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Without power shortages amid Russian spot attacks. How our energy sector survived the winter

Ukraine entered the heating season with a significantly enhanced air defence system. Both the government and industry experts expected that the Russians would again try to plunge Ukrainians into darkness. The country was preparing for new massive strikes. But the enemy changed its tactics by attacking individual energy facilities, using several missiles or drones at a time.

In the autumn, we had other problems too: for example, there were delays in coal stocking. But in winter, the warehouses were filled. With the first frosts, the country faced a shortage of electricity but imports and emergency aid from our nearest neighbours saved us. This electricity was the most expensive on the market, but there was no way out. The only option was to disconnect consumers. In the event of a critical situation, the regional power distribution companies had prescribed schedules for limiting electricity supply, but they never applied them.

Without power shortages amid Russian spot attacks. How our energy sector survived the winter
Photo: EPA/UPG

Fewer attacks, but much better protection

The second wartime winter was not without problems, but it was much easier than the government expected. There are several reasons for this. In particular, Ukraine was well prepared. It has significantly strengthened its air defence system, which allows it to shoot down many missiles and drones launched by Russia. It has also built physical defences around energy facilities, in fact, the first in the world. However, the number of attacks on the energy sector decreased in winter. There were no blackouts or rolling blackouts. In other words, no electricity consumption restriction schedules were applied, although they were prepared last summer.

"The power system is operating in a stable manner. Restrictions for consumers are not used. A year and even six months ago, many did not believe that this would be possible," said Prime Minister Denys Shmyhal.

Ukrenergo has noticed that the enemy has changed its tactics. This winter, the Russians have reduced the number of missile attacks on energy facilities. The same cannot be said about drones - Russia launches them across Ukraine almost every night. The strikes have become targeted: the enemy sends several strike drones carrying tens of kilograms of explosives to one thermal power plant, for example. This is how Russia is trying to break through air defences in a particular region, mostly in industrial centres.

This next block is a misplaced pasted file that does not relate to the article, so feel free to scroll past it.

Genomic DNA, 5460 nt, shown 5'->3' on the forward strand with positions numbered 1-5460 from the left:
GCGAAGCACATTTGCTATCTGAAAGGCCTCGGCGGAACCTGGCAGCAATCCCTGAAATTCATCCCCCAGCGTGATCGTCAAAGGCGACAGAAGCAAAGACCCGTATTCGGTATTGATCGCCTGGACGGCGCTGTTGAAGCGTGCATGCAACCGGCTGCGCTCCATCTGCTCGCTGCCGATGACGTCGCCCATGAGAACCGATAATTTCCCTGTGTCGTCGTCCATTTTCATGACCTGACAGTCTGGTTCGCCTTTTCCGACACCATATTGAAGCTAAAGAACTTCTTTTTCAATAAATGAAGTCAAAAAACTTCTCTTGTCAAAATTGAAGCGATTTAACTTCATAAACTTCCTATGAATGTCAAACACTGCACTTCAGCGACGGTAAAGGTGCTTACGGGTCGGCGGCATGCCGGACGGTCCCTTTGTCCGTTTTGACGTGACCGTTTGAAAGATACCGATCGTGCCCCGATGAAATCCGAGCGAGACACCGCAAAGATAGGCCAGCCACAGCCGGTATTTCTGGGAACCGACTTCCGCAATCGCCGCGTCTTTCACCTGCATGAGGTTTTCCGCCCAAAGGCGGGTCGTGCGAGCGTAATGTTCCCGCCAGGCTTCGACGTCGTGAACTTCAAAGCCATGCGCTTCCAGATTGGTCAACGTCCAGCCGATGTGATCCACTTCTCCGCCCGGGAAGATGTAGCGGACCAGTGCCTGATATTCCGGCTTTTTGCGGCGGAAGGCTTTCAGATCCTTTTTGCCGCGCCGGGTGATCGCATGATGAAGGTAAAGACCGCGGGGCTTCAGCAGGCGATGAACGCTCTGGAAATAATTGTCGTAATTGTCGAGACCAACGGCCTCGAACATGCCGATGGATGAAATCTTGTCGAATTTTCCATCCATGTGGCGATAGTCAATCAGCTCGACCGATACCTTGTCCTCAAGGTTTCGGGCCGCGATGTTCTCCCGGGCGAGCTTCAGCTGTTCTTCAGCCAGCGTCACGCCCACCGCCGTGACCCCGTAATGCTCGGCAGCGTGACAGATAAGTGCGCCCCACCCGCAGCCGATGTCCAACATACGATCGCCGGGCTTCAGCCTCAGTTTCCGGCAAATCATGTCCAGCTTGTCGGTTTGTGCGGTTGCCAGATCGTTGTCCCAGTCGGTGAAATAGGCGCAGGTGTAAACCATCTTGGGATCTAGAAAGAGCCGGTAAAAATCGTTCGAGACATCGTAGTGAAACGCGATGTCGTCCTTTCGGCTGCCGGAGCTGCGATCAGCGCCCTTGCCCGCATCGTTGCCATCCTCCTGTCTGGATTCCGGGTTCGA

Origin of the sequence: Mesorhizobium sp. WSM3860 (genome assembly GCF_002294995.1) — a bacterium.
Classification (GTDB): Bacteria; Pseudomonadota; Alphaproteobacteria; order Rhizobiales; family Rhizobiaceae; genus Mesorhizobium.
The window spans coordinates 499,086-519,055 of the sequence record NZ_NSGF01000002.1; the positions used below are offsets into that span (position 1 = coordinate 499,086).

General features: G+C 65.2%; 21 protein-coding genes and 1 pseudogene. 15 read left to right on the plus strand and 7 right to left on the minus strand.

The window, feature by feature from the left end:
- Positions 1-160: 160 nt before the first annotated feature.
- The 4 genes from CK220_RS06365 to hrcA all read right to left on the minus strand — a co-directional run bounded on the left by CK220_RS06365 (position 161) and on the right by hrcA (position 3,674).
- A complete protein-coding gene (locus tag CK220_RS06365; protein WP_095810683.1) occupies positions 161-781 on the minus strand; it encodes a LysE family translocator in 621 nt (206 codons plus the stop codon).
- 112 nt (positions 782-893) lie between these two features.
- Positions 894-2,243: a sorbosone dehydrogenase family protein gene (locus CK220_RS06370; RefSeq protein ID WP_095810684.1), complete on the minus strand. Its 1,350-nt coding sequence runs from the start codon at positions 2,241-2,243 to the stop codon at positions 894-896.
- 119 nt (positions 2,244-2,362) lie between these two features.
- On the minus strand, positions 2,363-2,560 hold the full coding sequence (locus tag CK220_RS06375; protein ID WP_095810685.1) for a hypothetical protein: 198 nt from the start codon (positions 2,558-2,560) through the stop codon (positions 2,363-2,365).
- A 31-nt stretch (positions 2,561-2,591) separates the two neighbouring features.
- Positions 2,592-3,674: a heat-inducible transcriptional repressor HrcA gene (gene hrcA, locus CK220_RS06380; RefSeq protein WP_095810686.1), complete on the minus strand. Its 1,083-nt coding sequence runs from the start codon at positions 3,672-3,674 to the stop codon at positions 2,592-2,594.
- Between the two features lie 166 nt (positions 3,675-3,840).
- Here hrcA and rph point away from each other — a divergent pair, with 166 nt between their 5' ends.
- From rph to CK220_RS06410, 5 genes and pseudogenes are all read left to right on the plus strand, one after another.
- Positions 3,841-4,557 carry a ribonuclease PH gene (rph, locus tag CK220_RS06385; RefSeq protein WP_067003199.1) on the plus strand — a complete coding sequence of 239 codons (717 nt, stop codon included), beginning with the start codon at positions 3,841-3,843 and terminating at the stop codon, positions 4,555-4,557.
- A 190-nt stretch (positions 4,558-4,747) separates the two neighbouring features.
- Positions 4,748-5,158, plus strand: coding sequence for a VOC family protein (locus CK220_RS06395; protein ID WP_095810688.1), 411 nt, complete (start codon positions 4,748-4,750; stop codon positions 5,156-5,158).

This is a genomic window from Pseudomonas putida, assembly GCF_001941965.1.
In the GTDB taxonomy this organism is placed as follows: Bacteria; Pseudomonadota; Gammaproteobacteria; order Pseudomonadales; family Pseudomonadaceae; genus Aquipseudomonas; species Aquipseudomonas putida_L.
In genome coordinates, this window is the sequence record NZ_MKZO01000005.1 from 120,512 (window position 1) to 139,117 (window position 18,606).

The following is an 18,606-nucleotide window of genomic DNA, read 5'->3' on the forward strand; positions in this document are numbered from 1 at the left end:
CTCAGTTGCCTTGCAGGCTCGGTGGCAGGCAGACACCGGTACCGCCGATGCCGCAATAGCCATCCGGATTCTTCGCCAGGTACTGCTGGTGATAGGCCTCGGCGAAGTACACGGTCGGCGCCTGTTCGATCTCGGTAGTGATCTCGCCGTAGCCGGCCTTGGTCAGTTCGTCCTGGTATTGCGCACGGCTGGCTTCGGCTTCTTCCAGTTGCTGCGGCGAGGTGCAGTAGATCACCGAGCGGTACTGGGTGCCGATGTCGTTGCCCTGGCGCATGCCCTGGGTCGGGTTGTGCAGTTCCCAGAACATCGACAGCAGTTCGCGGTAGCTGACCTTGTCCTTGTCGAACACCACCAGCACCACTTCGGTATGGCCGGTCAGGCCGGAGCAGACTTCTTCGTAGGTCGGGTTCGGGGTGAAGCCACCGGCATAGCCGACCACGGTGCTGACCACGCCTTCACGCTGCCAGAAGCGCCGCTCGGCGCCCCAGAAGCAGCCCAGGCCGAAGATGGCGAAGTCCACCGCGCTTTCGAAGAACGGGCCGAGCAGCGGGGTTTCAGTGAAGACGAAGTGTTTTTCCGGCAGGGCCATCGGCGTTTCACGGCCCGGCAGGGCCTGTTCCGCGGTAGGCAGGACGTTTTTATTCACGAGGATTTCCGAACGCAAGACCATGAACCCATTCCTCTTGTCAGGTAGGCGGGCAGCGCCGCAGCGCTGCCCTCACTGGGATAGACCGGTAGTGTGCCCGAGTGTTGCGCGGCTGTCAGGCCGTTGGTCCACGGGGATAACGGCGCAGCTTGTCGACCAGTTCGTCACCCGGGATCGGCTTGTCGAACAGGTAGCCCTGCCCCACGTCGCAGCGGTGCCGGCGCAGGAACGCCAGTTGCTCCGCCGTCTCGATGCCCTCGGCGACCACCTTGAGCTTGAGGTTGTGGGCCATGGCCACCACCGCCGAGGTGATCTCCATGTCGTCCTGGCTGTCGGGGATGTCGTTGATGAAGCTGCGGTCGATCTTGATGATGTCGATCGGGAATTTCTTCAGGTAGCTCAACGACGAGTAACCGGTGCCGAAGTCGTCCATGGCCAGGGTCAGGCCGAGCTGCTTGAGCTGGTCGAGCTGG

"Whereas they launched about 400 drones during the entire last heating season, now they release that many in a month or three weeks. That is, the intensity has increased dramatically. And they are clearly concentrating their efforts on a small number of targets, unlike last year, when they tried to damage both substations and power plants. Now they are obviously using a niche tactic," said Ukrenergo CEO Volodymyr Kudrytskyy.

Ukrenergo CEO Volodymyr Kudrytskyy
Photo: Max Trebukhov
Ukrenergo CEO Volodymyr Kudrytskyy

With these continuous and massive air raids, the Russians managed to nearly destroy one frontline thermal power plant. And so far, there is no viable alternative to generate electricity and replace it.

"Several enemy attacks on Ukrenergo's energy facilities have made the country's industrial regions energy deficient even in the face of an overall surplus in the power system. This means that the enemy is not going to stop the energy terror, but simply changes its tactics. So, we cannot relax, we need to prepare for any scenario and for the upcoming winter right now," said former acting Energy Minister Olha Buslavets.

Ukraine lacks the funds to build new energy facilities. And the process is not quick: for example, it takes at least two years to build a gas-fired power generation plant.

"We entered the last autumn-winter period without sufficient reserves: our available capacities (together with import capacities) were just enough to cover the winter peaks. During the winter, we partially restored the previously damaged capacities. However, the overall situation with capacities has not changed dramatically," said Adrian Prokip, an energy expert at the Ukrainian Institute for the Future.